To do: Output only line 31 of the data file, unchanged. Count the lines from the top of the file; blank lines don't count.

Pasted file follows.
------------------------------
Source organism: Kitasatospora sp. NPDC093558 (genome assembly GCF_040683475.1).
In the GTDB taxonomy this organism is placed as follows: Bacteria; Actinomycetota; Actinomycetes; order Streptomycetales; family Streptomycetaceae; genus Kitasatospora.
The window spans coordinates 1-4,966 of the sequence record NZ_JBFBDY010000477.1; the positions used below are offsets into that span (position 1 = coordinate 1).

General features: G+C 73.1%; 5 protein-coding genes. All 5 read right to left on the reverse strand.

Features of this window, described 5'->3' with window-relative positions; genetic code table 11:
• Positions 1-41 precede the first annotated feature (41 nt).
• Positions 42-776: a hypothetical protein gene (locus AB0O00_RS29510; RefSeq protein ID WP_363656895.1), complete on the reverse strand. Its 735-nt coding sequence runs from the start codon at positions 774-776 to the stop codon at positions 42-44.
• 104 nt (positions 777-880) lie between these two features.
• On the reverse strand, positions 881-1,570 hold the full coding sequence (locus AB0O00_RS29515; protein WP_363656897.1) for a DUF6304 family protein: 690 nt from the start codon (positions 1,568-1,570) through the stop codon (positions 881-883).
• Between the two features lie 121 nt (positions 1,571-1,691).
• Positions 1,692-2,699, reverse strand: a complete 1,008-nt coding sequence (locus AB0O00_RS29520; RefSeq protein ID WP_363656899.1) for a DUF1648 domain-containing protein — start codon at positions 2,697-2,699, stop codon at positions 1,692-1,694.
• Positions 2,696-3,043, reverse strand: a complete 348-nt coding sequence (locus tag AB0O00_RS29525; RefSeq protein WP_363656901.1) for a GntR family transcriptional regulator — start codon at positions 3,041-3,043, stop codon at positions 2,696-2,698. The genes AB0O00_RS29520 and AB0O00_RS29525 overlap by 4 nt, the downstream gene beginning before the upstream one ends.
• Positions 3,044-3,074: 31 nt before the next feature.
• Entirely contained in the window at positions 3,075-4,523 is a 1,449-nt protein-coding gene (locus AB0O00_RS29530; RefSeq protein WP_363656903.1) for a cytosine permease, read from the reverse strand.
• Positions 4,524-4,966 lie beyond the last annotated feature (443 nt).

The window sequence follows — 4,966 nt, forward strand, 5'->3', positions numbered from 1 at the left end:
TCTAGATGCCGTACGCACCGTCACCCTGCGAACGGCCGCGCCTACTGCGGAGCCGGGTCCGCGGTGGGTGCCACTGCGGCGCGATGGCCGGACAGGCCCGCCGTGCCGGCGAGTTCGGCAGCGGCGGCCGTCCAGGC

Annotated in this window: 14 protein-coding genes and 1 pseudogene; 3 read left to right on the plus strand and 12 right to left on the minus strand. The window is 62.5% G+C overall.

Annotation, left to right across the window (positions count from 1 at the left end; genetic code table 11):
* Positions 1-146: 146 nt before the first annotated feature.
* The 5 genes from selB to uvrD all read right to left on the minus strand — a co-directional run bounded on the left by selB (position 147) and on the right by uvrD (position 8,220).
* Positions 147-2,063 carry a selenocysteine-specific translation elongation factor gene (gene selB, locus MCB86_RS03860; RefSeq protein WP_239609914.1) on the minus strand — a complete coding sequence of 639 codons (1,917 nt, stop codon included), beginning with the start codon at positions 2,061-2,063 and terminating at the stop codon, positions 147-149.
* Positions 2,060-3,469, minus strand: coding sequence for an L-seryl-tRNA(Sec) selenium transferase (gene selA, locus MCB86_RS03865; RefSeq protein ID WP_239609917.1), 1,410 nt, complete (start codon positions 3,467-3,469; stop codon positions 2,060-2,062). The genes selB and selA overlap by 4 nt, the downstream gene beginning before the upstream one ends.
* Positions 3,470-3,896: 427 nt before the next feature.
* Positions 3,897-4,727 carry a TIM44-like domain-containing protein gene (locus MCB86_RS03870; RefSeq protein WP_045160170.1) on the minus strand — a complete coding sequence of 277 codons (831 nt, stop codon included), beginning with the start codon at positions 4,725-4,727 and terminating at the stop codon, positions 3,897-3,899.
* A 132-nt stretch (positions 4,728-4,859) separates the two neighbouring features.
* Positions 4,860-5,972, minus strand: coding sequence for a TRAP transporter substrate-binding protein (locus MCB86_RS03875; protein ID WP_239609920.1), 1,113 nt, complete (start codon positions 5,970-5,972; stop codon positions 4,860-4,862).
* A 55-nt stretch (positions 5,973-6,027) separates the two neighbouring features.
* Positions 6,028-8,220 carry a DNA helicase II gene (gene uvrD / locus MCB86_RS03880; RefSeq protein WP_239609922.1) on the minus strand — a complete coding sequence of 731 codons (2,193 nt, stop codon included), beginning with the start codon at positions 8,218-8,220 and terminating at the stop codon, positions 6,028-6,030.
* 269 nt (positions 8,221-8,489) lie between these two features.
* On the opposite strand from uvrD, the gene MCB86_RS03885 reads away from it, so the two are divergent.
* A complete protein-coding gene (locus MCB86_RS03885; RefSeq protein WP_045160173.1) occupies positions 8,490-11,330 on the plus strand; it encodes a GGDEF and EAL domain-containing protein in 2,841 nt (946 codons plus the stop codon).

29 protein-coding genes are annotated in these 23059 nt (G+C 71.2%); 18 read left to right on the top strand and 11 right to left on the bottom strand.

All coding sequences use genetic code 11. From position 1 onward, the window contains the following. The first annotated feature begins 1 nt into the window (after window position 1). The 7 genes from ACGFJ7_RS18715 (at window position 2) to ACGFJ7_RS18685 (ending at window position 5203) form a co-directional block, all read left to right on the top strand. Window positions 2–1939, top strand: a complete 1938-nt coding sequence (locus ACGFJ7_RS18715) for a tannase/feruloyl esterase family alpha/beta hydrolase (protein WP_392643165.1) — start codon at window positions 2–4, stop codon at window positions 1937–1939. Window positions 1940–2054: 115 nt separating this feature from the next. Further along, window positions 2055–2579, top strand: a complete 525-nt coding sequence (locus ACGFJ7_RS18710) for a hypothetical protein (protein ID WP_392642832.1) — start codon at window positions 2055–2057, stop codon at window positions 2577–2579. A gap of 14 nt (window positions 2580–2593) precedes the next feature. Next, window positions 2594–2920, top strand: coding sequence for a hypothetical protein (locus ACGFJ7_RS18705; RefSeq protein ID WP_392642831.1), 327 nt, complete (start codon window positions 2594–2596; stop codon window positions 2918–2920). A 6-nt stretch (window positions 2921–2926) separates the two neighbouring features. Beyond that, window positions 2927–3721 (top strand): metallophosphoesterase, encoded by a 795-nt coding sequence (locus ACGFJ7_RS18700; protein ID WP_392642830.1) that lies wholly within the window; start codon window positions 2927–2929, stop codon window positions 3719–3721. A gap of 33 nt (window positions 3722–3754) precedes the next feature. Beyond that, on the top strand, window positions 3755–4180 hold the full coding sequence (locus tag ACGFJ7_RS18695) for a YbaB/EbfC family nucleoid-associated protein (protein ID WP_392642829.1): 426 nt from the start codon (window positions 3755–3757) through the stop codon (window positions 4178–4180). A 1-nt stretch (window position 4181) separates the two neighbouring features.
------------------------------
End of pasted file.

* On the opposite strand from uvrD, the gene MCB86_RS03885 reads away from it, so the two are divergent.